Recently, there were changes made to the FHA condo regulations on which projects can be FHA insured or not.

According to a Washington Post rundown of the changes, a major one is the “spot approval” that used to be acceptable to be eligible for an FHA loan. Another article goes more in depth on the issues this is causing for condo home sellers.

The agency eliminated spot approval earlier this year. Now, any condo buyer with an FHA loan must stick to an FHA-approved building. A lender, developer/builder, homeowners association or management company can submit a package to the FHA seeking approval. The change was part of a broader initiative to tighten FHA condo policy. Some elements of that initiative have been temporarily loosened through Dec. 31 to try to stabilize the condo market.Why? Condos are widely considered the market’s shakiest segment because they are popular with speculators and financially vulnerable entry-level buyers. A lot of foreclosure-related losses have come from condos, which is why industry policies have forced lenders to look more closely at the makeup of entire complexes before extending loans.

Without that FHA approval, it ties the hands of many buyers, as most would then need more money for a downpayment, which they may not have.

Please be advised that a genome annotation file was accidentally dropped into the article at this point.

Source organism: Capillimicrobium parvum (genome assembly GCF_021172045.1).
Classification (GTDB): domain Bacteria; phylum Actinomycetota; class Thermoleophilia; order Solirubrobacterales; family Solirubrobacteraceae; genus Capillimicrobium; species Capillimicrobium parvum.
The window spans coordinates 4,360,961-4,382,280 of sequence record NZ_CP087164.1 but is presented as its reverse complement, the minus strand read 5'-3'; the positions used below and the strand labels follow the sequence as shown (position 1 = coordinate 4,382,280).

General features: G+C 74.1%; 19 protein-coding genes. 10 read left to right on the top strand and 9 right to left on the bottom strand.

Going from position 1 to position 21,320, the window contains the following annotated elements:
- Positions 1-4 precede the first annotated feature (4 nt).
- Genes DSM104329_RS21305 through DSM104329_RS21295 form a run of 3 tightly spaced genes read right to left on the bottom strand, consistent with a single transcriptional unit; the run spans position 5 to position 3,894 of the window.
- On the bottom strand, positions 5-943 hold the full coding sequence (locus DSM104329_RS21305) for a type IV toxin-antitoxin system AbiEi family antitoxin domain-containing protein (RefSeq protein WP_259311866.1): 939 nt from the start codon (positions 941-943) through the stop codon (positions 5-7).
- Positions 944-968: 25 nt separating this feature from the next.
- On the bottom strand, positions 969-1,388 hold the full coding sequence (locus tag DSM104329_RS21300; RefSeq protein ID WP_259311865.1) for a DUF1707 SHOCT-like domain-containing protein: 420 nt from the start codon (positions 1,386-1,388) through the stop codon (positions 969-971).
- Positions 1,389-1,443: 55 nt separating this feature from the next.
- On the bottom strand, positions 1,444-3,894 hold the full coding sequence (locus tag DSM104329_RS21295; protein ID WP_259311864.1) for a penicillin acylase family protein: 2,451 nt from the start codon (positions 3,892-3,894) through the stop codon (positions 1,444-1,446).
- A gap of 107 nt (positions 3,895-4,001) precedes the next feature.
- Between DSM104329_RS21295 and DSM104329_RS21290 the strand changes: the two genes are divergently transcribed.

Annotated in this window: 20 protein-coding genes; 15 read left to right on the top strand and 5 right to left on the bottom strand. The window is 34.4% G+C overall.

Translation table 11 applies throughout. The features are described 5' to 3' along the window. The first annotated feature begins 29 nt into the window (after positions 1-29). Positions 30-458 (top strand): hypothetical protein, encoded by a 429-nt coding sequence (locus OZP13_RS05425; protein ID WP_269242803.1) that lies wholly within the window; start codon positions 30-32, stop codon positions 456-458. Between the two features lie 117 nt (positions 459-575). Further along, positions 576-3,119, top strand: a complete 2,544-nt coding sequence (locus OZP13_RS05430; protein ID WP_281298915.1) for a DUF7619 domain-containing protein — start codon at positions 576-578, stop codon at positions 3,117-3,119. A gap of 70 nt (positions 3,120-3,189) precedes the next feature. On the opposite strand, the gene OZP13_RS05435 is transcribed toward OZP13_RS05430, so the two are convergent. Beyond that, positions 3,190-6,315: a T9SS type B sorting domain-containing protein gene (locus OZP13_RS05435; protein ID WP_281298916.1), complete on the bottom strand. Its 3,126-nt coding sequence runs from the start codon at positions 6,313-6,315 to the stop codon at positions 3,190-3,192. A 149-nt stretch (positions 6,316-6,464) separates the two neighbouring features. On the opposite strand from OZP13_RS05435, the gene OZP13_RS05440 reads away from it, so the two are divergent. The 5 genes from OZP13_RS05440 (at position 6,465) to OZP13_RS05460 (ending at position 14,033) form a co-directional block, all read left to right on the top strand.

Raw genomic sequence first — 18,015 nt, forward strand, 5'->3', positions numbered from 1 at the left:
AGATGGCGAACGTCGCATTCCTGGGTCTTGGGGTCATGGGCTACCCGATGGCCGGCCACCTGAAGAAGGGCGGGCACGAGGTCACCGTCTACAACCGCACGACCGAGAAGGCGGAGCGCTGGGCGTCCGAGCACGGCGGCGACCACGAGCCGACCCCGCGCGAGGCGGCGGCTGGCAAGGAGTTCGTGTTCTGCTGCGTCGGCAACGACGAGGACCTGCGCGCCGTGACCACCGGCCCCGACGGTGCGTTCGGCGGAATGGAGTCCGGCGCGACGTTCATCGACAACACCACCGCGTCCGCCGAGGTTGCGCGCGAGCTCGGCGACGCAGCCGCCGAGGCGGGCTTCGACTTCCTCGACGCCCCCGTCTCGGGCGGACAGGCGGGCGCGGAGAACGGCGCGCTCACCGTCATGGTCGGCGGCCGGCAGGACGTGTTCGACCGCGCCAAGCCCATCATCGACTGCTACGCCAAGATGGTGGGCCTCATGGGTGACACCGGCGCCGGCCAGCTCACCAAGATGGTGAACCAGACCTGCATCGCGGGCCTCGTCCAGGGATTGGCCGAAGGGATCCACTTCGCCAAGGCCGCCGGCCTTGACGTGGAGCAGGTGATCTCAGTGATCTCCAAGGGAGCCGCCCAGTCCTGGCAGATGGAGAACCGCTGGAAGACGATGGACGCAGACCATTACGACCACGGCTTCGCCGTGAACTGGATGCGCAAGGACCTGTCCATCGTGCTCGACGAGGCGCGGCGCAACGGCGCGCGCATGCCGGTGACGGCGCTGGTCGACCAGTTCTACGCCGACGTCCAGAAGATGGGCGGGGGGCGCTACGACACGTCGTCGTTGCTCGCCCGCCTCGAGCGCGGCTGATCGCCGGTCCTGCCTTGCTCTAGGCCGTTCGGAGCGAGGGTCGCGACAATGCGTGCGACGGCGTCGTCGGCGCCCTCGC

I did a quick spot check on Timonium condos on the HUD site where you can review FHA condo approval statuses. I was sad to see how many had expired, leaving any sellers in those buildings at a disadvantage! Of the 23 Timonium condo communities that came up when I searched 21093, 16 of them have expired. Here is a pdf of the Timonium FHA condo statuses as of today.

I have written much about the FHA Condo Recertifications, because we have so many Timonium condos that are now affected by these changes.

This is not good news, and I hope that the associations are working toward their re-certifications, though I understand across the US that many have tried and been denied over technicalities or other issues, and that the penalty for a director providing incorrect information (even if in error) faces $1 million in fines & up to 30 years in jail, so many are not willing to take on the risk.

Hopefully there will be another resolution on this matter, so affected condo owners aren’t hurt more by the inability to sell to FHA homebuyers.